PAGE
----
AD: They say the theme "must" arise organically out of the characters and plot. I think that's one way to write a novel, but definitely not the only way. Sometimes characters and plot can arise from theme. All that matters is how the novel reads in the end. It can't be preachy, which is why they give that advice. But it also can't be superficially driven by too much attention to action without underlying purpose, or dreadfully boring because of droning on and on about a character back story. There are many ways to write an awful novel.
NM: (laughing). Can't we all attest to that?
AD: The preachy-ness of an overbearing theme is only one of them. And if we say we "must" write in a certain way to avoid preachy-ness, we open ourselves up to the same mistakes in other areas. There's no such thing as a great novel without a theme, therefore it's silly to insist that one must not think about theme when planning a novel.
NM: What is the best piece of writing advice you have to offer aspiring authors?
AD: Keep writing.
NM: Okay, and on that note, what keeps you writing despite setbacks?
AD: I was given a gift for this. It would be a sin not to use it.
NM: That's an honest answer, and that's much appreciated at Novel Matters. Our final question to every author we've interviewed this year is this: Why does the novel matter? How does Athol Dickson answer that?
AD: Art is one of the objective proofs that human beings have a soul or spirit, and novels, of course, are art, so novels matter for that reason, the same reason all art matters: novels prove we're made in the spiritual image and likeness of a Creator.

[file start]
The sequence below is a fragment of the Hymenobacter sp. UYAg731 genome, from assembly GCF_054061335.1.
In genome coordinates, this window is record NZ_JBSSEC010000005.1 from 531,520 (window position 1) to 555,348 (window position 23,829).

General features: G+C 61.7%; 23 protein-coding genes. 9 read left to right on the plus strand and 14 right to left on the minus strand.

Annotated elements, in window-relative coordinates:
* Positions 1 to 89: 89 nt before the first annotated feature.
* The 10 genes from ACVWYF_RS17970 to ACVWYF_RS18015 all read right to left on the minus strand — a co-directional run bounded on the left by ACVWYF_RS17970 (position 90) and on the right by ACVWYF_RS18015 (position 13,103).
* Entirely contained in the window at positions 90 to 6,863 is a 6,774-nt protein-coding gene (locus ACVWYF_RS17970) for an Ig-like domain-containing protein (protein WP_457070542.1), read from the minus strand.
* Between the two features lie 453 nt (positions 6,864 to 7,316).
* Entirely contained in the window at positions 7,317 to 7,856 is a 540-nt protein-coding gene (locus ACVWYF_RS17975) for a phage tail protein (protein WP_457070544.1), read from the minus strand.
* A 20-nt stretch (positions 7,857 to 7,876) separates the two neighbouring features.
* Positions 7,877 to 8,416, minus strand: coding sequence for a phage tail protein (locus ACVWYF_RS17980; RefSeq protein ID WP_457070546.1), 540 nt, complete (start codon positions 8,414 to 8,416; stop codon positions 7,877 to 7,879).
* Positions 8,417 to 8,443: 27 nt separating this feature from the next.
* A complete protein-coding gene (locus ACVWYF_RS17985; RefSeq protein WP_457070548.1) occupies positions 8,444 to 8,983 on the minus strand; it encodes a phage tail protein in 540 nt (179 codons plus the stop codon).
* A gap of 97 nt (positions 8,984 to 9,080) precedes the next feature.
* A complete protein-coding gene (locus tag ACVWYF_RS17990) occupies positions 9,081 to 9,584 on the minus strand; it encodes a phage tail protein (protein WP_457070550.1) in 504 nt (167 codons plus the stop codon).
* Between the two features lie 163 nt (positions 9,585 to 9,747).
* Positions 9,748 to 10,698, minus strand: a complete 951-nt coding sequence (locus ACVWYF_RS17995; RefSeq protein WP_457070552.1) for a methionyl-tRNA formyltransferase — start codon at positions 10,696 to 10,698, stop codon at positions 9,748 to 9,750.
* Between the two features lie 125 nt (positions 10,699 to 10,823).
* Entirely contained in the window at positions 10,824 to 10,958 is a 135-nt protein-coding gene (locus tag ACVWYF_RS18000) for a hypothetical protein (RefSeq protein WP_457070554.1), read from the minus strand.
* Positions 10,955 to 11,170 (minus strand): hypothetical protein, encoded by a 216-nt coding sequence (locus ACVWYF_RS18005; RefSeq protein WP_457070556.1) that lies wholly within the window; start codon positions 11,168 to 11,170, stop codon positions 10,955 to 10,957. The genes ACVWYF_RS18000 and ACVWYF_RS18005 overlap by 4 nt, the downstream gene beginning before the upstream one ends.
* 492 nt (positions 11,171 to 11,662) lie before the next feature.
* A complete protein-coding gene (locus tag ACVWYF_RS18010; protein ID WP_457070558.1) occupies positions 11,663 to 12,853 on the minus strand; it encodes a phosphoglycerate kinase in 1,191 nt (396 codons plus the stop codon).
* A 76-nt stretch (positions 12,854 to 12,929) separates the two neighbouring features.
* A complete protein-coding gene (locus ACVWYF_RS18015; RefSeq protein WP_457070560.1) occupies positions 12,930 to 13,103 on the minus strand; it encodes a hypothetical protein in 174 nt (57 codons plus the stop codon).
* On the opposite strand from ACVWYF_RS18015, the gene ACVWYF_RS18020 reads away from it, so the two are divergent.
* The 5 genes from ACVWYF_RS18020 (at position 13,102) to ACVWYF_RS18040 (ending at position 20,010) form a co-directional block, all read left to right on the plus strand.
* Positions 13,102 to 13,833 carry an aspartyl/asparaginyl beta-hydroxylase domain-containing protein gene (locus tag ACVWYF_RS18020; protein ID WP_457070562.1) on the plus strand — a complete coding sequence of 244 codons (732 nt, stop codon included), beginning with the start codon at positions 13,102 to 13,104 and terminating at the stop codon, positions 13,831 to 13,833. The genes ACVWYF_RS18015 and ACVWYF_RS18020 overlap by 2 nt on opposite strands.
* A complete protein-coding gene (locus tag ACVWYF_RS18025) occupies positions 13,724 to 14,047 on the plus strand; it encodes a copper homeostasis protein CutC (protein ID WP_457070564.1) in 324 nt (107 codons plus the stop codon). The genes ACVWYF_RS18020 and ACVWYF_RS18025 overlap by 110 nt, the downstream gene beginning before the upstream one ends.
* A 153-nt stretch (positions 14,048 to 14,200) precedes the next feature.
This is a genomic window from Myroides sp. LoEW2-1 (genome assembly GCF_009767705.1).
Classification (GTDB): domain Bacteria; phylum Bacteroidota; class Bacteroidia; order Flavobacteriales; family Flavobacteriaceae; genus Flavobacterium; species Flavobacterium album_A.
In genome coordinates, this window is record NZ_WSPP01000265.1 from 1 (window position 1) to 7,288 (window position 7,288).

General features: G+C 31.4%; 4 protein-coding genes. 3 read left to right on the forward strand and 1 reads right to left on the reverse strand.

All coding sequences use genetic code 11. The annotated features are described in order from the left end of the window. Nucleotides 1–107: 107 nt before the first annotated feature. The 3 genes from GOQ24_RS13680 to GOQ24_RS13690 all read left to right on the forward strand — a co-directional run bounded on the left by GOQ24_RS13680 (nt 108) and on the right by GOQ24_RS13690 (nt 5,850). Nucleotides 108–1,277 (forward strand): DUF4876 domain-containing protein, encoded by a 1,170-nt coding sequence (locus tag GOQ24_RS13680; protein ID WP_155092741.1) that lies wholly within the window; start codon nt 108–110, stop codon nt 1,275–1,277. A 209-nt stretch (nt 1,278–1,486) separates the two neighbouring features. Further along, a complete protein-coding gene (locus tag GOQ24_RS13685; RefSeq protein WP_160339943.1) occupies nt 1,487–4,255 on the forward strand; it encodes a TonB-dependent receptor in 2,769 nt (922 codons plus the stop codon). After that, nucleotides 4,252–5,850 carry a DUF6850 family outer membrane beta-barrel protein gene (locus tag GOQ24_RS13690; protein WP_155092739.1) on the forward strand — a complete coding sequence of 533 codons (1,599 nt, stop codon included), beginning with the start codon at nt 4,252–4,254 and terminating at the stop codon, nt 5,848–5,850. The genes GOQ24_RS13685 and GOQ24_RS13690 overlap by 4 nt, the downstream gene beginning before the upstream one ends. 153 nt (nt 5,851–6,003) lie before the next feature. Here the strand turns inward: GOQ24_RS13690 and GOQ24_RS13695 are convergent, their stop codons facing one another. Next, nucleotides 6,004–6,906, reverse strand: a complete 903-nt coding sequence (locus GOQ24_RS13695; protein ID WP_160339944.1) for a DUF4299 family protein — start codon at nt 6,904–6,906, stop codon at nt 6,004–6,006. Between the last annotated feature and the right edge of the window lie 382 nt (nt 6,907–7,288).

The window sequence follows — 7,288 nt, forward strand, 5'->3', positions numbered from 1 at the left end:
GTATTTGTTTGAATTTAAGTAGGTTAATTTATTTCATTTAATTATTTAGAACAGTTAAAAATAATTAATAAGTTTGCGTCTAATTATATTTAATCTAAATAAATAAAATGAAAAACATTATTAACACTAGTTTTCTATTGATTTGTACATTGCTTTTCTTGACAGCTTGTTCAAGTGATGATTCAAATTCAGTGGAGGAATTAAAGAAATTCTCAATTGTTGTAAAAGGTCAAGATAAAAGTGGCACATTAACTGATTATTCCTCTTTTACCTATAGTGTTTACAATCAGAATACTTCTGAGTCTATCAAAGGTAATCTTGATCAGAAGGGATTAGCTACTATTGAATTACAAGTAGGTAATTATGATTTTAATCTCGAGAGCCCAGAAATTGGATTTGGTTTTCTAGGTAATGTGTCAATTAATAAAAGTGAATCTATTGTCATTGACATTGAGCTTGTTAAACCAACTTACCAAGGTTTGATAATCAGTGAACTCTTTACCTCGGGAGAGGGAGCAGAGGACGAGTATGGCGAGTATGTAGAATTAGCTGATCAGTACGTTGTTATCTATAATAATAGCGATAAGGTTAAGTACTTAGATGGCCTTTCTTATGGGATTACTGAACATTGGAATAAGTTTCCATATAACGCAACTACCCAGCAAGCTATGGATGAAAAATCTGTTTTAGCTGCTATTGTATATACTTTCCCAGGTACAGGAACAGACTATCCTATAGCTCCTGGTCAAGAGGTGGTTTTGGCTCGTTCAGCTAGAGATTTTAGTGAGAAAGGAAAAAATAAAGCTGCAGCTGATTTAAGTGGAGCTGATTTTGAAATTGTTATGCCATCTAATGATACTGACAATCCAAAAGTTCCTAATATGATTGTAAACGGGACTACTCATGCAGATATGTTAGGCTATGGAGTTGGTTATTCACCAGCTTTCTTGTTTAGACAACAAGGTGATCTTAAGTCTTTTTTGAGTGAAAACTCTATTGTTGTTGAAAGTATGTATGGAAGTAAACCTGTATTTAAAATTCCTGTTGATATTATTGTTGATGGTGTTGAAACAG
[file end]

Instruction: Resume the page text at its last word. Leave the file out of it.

But I think novels have an added importance because of the unique way they communicate to us. Artists using other art forms either speak directly to us in a kind of conversation, or else they focus our attention on something external to ourselves and ask us to observe that external thing. Only the novel (or other forms of literature) allows the artist to insert us into the art itself by using the first person point of view. Only in a novel can we become a kind of proxy for the work of art itself. What I'm saying is that music, film, stage, dance and other fine arts may seem to draw us in, but in reality we always remain outside, observing. Only the first person novel can literally draw our minds into the art itself by allowing us to "see" with a character's eyes and "hear" with her ears, and "act" with our own hands. No other art form offers the same virtual reality of living as another human being, thus no other art form can instill the same intense empathy for others. Of course, not all novels are written in first person. But I think even a third-person novel has an advantage over most other art forms, because of the amount of active participation required of the reader.
NM: You've given a lot of thought to the importance of literature.
AD: I really have. Film makes very few demands on our imaginations -- almost every detail in them is actually seen or heard; whereas the vast majority of details in a story must be provided by the reader's mind. Music is essentially the opposite. It stimulates emotional responses based on indirect contact with memories or subliminal associations. So visual arts like film leave little to the imagination, while music provides little space for rational ideas. Third-person novels occupy a middle ground between the visual and audible arts, in which the writer can communicate specific truths on a rational level while also communicating subliminally with a reader's emotions.
NM: Athol, we so appreciate the depth you put into your answers for this interview. We wish you all the best as you move forward with Author Author.